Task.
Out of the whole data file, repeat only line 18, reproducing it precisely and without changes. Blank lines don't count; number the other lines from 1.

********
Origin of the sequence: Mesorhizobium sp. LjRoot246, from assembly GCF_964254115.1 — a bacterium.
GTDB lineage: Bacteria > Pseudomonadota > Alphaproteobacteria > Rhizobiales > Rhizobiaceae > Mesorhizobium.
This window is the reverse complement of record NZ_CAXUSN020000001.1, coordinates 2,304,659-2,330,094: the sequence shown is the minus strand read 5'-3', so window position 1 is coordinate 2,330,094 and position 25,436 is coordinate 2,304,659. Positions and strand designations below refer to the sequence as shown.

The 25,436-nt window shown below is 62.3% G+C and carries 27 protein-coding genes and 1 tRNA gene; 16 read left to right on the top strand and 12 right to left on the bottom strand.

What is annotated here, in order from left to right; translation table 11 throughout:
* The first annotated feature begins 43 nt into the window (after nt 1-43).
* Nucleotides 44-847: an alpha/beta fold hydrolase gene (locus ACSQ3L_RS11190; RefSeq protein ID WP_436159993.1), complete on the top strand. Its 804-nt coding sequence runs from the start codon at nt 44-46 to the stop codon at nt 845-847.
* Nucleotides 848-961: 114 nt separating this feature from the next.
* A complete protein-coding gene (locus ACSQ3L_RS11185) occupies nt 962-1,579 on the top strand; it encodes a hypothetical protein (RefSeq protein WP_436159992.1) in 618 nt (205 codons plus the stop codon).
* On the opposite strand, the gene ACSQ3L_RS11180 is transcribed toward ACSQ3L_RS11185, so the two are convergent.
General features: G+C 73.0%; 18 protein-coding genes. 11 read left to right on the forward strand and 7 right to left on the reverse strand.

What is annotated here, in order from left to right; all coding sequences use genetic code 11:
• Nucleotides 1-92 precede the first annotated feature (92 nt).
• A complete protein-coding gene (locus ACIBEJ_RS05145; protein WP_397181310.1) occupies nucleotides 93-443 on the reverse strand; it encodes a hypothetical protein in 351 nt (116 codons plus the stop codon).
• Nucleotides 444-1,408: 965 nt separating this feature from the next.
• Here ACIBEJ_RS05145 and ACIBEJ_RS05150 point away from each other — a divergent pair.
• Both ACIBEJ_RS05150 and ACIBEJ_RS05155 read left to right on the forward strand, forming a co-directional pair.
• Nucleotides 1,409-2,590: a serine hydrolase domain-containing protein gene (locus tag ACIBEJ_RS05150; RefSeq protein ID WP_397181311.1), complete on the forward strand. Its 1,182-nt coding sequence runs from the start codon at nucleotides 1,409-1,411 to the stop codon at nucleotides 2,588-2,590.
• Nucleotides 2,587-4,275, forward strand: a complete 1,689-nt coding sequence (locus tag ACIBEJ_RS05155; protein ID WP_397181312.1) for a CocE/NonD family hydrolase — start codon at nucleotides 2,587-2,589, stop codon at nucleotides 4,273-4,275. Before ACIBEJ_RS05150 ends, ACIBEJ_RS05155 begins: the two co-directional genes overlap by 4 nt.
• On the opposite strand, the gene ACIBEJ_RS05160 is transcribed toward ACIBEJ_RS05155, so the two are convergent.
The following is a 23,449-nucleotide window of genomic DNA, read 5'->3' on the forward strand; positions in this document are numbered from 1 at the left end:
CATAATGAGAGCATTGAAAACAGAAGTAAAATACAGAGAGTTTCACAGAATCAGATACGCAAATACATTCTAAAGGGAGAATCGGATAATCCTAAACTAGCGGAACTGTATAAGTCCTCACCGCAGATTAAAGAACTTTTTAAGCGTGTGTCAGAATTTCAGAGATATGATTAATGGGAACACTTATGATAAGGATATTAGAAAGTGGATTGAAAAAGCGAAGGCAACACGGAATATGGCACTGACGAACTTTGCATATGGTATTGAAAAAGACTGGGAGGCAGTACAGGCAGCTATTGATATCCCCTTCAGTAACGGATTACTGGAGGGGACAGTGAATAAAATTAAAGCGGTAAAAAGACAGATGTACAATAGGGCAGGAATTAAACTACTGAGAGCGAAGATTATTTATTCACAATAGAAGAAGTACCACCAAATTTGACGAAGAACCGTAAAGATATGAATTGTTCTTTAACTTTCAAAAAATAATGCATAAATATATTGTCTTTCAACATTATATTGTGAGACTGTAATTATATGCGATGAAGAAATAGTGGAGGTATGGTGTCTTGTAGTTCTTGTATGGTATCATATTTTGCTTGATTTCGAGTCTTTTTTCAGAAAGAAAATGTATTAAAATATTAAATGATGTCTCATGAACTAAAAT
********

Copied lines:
• Nucleotides 1,409-2,590: a serine hydrolase domain-containing protein gene (locus tag ACIBEJ_RS05150; RefSeq protein ID WP_397181311.1), complete on the forward strand. Its 1,182-nt coding sequence runs from the start codon at nucleotides 1,409-1,411 to the stop codon at nucleotides 2,588-2,590.